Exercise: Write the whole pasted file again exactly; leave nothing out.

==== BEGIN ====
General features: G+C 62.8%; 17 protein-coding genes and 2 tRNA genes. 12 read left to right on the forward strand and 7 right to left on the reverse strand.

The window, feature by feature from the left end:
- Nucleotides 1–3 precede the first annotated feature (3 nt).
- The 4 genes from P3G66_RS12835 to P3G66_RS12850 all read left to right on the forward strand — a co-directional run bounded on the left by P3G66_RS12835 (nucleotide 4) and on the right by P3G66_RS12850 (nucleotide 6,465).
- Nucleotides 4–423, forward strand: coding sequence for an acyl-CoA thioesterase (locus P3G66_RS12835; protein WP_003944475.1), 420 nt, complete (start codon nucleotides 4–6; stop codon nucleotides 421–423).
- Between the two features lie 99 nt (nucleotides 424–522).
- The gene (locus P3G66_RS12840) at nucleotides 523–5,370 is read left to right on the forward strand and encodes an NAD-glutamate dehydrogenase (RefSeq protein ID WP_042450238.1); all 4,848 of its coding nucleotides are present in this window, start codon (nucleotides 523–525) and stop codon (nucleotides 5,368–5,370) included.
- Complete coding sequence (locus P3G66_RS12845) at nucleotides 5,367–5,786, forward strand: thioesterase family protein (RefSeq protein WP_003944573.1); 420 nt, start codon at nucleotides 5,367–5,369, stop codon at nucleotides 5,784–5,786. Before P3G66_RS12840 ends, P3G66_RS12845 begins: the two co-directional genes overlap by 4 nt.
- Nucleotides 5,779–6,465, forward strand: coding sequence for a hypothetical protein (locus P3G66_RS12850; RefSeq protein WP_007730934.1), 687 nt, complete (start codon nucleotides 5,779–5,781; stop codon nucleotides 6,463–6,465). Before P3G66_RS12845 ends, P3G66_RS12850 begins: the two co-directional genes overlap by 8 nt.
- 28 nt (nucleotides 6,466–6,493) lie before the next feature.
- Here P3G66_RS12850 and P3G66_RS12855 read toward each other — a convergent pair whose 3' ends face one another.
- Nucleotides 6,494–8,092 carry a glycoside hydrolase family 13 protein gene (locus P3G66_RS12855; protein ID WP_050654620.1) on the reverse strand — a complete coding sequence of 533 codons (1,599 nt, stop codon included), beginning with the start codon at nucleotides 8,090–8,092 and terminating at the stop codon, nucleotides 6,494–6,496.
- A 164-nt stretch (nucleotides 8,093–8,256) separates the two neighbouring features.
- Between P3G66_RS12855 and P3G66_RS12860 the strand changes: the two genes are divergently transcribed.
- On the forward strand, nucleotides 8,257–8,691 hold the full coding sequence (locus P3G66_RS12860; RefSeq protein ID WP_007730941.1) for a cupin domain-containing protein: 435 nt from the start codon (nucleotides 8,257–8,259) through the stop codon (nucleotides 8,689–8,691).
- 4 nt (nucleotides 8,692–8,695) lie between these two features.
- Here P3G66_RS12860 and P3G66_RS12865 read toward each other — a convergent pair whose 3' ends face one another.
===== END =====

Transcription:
General features: G+C 62.8%; 17 protein-coding genes and 2 tRNA genes. 12 read left to right on the forward strand and 7 right to left on the reverse strand.

The window, feature by feature from the left end:
- Nucleotides 1–3 precede the first annotated feature (3 nt).
- The 4 genes from P3G66_RS12835 to P3G66_RS12850 all read left to right on the forward strand — a co-directional run bounded on the left by P3G66_RS12835 (nucleotide 4) and on the right by P3G66_RS12850 (nucleotide 6,465).
- Nucleotides 4–423, forward strand: coding sequence for an acyl-CoA thioesterase (locus P3G66_RS12835; protein WP_003944475.1), 420 nt, complete (start codon nucleotides 4–6; stop codon nucleotides 421–423).
- Between the two features lie 99 nt (nucleotides 424–522).
- The gene (locus P3G66_RS12840) at nucleotides 523–5,370 is read left to right on the forward strand and encodes an NAD-glutamate dehydrogenase (RefSeq protein ID WP_042450238.1); all 4,848 of its coding nucleotides are present in this window, start codon (nucleotides 523–525) and stop codon (nucleotides 5,368–5,370) included.
- Complete coding sequence (locus P3G66_RS12845) at nucleotides 5,367–5,786, forward strand: thioesterase family protein (RefSeq protein WP_003944573.1); 420 nt, start codon at nucleotides 5,367–5,369, stop codon at nucleotides 5,784–5,786. Before P3G66_RS12840 ends, P3G66_RS12845 begins: the two co-directional genes overlap by 4 nt.
- Nucleotides 5,779–6,465, forward strand: coding sequence for a hypothetical protein (locus P3G66_RS12850; RefSeq protein WP_007730934.1), 687 nt, complete (start codon nucleotides 5,779–5,781; stop codon nucleotides 6,463–6,465). Before P3G66_RS12845 ends, P3G66_RS12850 begins: the two co-directional genes overlap by 8 nt.
- 28 nt (nucleotides 6,466–6,493) lie before the next feature.
- Here P3G66_RS12850 and P3G66_RS12855 read toward each other — a convergent pair whose 3' ends face one another.
- Nucleotides 6,494–8,092 carry a glycoside hydrolase family 13 protein gene (locus P3G66_RS12855; protein ID WP_050654620.1) on the reverse strand — a complete coding sequence of 533 codons (1,599 nt, stop codon included), beginning with the start codon at nucleotides 8,090–8,092 and terminating at the stop codon, nucleotides 6,494–6,496.
- A 164-nt stretch (nucleotides 8,093–8,256) separates the two neighbouring features.
- Between P3G66_RS12855 and P3G66_RS12860 the strand changes: the two genes are divergently transcribed.
- On the forward strand, nucleotides 8,257–8,691 hold the full coding sequence (locus P3G66_RS12860; RefSeq protein ID WP_007730941.1) for a cupin domain-containing protein: 435 nt from the start codon (nucleotides 8,257–8,259) through the stop codon (nucleotides 8,689–8,691).
- 4 nt (nucleotides 8,692–8,695) lie between these two features.
- Here P3G66_RS12860 and P3G66_RS12865 read toward each other — a convergent pair whose 3' ends face one another.